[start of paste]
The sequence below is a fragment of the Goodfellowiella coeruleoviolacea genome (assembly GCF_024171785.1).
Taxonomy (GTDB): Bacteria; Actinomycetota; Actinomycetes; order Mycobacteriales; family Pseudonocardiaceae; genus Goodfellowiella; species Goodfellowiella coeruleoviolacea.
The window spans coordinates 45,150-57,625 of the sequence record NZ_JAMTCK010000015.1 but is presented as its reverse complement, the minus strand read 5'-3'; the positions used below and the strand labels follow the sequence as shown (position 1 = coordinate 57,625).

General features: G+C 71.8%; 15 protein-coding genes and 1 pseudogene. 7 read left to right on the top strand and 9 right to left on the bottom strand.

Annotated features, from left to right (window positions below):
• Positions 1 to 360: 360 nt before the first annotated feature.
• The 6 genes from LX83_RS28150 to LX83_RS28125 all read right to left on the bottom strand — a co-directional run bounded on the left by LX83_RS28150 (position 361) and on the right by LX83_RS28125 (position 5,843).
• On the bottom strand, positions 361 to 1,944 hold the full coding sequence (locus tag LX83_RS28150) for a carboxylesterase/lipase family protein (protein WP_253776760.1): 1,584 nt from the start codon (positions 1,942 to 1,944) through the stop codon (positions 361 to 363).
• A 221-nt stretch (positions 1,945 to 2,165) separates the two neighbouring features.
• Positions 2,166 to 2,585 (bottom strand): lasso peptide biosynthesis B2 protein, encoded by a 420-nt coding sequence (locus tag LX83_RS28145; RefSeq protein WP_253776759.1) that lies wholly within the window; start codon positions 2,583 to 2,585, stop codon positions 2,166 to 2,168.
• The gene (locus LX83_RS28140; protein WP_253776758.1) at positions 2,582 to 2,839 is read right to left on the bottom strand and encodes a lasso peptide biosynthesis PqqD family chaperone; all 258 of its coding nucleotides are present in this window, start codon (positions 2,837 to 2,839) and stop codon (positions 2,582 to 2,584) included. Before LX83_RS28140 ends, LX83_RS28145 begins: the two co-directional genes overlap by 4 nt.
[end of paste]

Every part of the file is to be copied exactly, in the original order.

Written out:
The sequence below is a fragment of the Goodfellowiella coeruleoviolacea genome (assembly GCF_024171785.1).
Taxonomy (GTDB): Bacteria; Actinomycetota; Actinomycetes; order Mycobacteriales; family Pseudonocardiaceae; genus Goodfellowiella; species Goodfellowiella coeruleoviolacea.
The window spans coordinates 45,150-57,625 of the sequence record NZ_JAMTCK010000015.1 but is presented as its reverse complement, the minus strand read 5'-3'; the positions used below and the strand labels follow the sequence as shown (position 1 = coordinate 57,625).

General features: G+C 71.8%; 15 protein-coding genes and 1 pseudogene. 7 read left to right on the top strand and 9 right to left on the bottom strand.

Annotated features, from left to right (window positions below):
• Positions 1 to 360: 360 nt before the first annotated feature.
• The 6 genes from LX83_RS28150 to LX83_RS28125 all read right to left on the bottom strand — a co-directional run bounded on the left by LX83_RS28150 (position 361) and on the right by LX83_RS28125 (position 5,843).
• On the bottom strand, positions 361 to 1,944 hold the full coding sequence (locus tag LX83_RS28150) for a carboxylesterase/lipase family protein (protein WP_253776760.1): 1,584 nt from the start codon (positions 1,942 to 1,944) through the stop codon (positions 361 to 363).
• A 221-nt stretch (positions 1,945 to 2,165) separates the two neighbouring features.
• Positions 2,166 to 2,585 (bottom strand): lasso peptide biosynthesis B2 protein, encoded by a 420-nt coding sequence (locus tag LX83_RS28145; RefSeq protein WP_253776759.1) that lies wholly within the window; start codon positions 2,583 to 2,585, stop codon positions 2,166 to 2,168.
• The gene (locus LX83_RS28140; protein WP_253776758.1) at positions 2,582 to 2,839 is read right to left on the bottom strand and encodes a lasso peptide biosynthesis PqqD family chaperone; all 258 of its coding nucleotides are present in this window, start codon (positions 2,837 to 2,839) and stop codon (positions 2,582 to 2,584) included. Before LX83_RS28140 ends, LX83_RS28145 begins: the two co-directional genes overlap by 4 nt.